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Bryan Little directs U2 music video featuring street artist DALeast


South African Bryan Little directed the music video for U2’s This Is Where You Can Reach Me Now, which premiered on Paper Magazine yesterday.

The music video features Cape Town-based, China-born street artist DALeast, who’s made his name internationally by creating animals that feel like they’re in motion and are about to leave the walls they’re painted on – something that actually happens in This Is Where You Can Reach Me Now.

“His animals have this three-dimensional character; they’re born to be made into 3D animations,” says Bryan, who met DALeast through his friendship with another street artist, Faith 47. “I’ve always wanted to bring his creatures to life in film, so that was my first thought when he contacted me to direct a music video about his work, especially as I’d just seen this guy running in Hout Bay with a huge pack of dogs without leashes.”

Bryan got the call confirming the job on his birthday in August and was on a plane to New York two days later with DALeast and Fly on the Wall producer Filipa Domingues.

Ironically, Bryan isn’t a big fan of music videos: he usually directs commercials. “I don’t normally like directing music videos, because you’re limited to the song itself, so you can’t add dialogue or location sound or a soundscape, so that always freaks me out,” he admits.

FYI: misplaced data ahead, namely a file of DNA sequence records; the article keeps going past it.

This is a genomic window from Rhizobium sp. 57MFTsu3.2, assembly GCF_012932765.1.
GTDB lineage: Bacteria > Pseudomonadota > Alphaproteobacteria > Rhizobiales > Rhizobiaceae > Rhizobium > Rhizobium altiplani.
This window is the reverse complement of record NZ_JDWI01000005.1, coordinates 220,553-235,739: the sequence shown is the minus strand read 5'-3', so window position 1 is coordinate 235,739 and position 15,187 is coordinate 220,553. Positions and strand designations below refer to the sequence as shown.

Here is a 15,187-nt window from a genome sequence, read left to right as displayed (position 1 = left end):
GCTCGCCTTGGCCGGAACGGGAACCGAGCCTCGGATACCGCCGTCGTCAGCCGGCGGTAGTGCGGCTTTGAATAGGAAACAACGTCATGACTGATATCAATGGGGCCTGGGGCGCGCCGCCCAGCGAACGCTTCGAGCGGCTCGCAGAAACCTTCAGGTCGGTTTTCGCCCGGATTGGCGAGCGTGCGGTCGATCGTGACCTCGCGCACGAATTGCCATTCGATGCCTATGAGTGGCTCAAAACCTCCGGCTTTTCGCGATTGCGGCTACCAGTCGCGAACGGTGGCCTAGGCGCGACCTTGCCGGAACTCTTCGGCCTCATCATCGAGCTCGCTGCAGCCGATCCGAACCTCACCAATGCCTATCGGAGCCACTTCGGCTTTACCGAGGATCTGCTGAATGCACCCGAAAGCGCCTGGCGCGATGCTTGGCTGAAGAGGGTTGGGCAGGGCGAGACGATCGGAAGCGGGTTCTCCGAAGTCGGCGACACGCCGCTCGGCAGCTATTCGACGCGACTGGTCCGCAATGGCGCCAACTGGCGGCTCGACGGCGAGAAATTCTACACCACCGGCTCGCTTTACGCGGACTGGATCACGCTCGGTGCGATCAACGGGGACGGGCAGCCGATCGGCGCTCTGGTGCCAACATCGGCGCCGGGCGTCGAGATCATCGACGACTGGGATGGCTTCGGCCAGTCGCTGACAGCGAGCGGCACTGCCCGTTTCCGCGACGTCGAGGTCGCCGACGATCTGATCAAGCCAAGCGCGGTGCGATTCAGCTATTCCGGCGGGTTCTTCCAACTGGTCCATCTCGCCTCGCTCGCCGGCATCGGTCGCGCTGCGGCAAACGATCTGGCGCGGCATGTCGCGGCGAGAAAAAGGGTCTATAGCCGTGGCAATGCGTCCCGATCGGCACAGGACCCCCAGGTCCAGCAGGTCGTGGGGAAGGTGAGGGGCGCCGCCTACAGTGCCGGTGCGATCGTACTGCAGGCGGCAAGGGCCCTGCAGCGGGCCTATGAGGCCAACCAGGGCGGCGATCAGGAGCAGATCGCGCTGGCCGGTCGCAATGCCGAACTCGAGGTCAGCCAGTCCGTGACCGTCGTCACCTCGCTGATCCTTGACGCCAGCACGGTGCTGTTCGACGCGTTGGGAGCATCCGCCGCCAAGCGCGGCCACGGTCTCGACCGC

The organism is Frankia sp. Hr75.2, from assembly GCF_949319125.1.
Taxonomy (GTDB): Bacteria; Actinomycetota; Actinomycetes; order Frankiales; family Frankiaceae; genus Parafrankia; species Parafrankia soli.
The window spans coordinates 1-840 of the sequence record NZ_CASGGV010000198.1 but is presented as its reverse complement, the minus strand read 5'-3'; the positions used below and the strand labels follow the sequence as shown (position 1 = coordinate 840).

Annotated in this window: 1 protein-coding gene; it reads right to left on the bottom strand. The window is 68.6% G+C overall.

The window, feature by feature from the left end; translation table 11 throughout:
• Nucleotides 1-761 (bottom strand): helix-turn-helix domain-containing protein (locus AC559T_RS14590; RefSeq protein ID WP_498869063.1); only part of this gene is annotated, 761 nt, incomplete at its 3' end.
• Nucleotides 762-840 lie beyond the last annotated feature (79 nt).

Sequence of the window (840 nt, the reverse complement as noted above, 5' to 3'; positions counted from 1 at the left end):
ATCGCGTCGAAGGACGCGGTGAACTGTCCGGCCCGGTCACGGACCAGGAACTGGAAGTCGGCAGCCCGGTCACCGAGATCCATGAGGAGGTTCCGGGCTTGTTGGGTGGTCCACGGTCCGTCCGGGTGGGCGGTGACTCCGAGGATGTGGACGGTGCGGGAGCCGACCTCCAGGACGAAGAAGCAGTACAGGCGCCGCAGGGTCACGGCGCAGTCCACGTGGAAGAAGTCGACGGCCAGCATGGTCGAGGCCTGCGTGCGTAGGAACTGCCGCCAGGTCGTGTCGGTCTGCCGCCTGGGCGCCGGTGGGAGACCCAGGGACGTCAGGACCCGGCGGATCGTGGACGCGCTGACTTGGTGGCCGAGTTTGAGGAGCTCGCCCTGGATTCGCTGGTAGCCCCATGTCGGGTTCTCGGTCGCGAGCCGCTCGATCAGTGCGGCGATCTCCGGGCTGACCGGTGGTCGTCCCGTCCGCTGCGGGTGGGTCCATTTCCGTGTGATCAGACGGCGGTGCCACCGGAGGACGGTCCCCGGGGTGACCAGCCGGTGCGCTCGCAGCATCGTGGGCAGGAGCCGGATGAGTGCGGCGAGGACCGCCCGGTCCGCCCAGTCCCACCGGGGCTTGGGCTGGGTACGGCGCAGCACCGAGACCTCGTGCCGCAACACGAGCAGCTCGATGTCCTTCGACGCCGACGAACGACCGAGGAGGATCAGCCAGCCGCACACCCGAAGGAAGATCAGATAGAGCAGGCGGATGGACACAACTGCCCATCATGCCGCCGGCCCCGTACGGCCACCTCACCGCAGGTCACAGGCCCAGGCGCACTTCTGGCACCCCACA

This Is Where You Can Reach Me Now was particularly stressful in this regard, because Bryan only heard the song an hour before he started shooting. “Thankfully, the song has that typical U2 scale and emotion, so it works really well with the visuals.”

Bryan wasn’t allowed to keep a copy of the song though. “I had to write down how long each section was and what the mood was; we only got the song to cut to three days before our delivery date.”

To animate DALeast’s artwork, Bryan roped in Iwan Zwarts, a fellow South African who’s now based in New York as a visual effects supervisor on spots like Playstation’s Greatness Awaits or Axe’s multi-award-winning Susan Glenn. Iwan put together an amazing post-production team from around the world, including Tom Bussell, Charlotte Arnold, Danny Morris, Alexandre Allain, Sauce Vilas, Jimmy Gass, Mikey Rossiter and Manuel Riedl. “They made it look better than I ever imagined,” says Bryan. “The level of detail was insane.”

Bryan hasn’t met Bono and the band yet, but was told they loved it. “I like to picture Bono taking his sunglasses off to watch It; that was my goal,” says Bryan.

See more of Bryan’s work at

See more of DALeast’s work at

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